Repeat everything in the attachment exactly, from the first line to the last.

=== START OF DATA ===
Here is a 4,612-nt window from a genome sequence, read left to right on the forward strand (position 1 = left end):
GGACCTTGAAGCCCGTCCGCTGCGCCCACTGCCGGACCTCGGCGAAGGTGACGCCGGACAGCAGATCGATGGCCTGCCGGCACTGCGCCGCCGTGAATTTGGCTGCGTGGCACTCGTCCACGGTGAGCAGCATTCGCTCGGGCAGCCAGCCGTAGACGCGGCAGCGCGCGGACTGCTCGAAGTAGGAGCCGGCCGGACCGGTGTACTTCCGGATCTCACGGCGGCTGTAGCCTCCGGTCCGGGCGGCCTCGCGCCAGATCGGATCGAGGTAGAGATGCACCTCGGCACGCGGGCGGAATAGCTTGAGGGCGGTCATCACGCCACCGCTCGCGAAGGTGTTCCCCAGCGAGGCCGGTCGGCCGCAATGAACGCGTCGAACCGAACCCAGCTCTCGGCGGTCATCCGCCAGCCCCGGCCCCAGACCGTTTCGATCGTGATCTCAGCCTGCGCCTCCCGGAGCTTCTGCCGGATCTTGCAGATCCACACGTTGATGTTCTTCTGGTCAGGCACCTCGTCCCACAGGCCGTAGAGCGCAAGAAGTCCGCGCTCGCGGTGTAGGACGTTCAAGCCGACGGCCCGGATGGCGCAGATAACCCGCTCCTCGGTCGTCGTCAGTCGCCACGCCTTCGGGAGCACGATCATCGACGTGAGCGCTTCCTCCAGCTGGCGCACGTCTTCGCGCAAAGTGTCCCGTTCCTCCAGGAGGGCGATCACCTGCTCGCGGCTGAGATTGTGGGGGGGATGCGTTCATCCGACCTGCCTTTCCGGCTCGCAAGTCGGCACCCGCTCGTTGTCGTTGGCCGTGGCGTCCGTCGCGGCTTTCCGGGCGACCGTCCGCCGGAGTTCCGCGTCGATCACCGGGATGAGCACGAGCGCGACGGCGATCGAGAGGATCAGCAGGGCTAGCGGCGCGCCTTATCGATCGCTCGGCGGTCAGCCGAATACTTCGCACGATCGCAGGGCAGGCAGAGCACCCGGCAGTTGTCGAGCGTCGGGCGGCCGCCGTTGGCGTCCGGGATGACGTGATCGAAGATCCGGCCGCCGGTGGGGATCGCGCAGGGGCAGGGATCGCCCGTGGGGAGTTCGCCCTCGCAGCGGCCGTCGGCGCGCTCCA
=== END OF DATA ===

Here is a 4,612-nt window from a genome sequence, read left to right on the forward strand (position 1 = left end):
GGACCTTGAAGCCCGTCCGCTGCGCCCACTGCCGGACCTCGGCGAAGGTGACGCCGGACAGCAGATCGATGGCCTGCCGGCACTGCGCCGCCGTGAATTTGGCTGCGTGGCACTCGTCCACGGTGAGCAGCATTCGCTCGGGCAGCCAGCCGTAGACGCGGCAGCGCGCGGACTGCTCGAAGTAGGAGCCGGCCGGACCGGTGTACTTCCGGATCTCACGGCGGCTGTAGCCTCCGGTCCGGGCGGCCTCGCGCCAGATCGGATCGAGGTAGAGATGCACCTCGGCACGCGGGCGGAATAGCTTGAGGGCGGTCATCACGCCACCGCTCGCGAAGGTGTTCCCCAGCGAGGCCGGTCGGCCGCAATGAACGCGTCGAACCGAACCCAGCTCTCGGCGGTCATCCGCCAGCCCCGGCCCCAGACCGTTTCGATCGTGATCTCAGCCTGCGCCTCCCGGAGCTTCTGCCGGATCTTGCAGATCCACACGTTGATGTTCTTCTGGTCAGGCACCTCGTCCCACAGGCCGTAGAGCGCAAGAAGTCCGCGCTCGCGGTGTAGGACGTTCAAGCCGACGGCCCGGATGGCGCAGATAACCCGCTCCTCGGTCGTCGTCAGTCGCCACGCCTTCGGGAGCACGATCATCGACGTGAGCGCTTCCTCCAGCTGGCGCACGTCTTCGCGCAAAGTGTCCCGTTCCTCCAGGAGGGCGATCACCTGCTCGCGGCTGAGATTGTGGGGGGGATGCGTTCATCCGACCTGCCTTTCCGGCTCGCAAGTCGGCACCCGCTCGTTGTCGTTGGCCGTGGCGTCCGTCGCGGCTTTCCGGGCGACCGTCCGCCGGAGTTCCGCGTCGATCACCGGGATGAGCACGAGCGCGACGGCGATCGAGAGGATCAGCAGGGCTAGCGGCGCGCCTTATCGATCGCTCGGCGGTCAGCCGAATACTTCGCACGATCGCAGGGCAGGCAGAGCACCCGGCAGTTGTCGAGCGTCGGGCGGCCGCCGTTGGCGTCCGGGATGACGTGATCGAAGATCCGGCCGCCGGTGGGGATCGCGCAGGGGCAGGGATCGCCCGTGGGGAGTTCGCCCTCGCAGCGGCCGTCGGCGCGCTCCA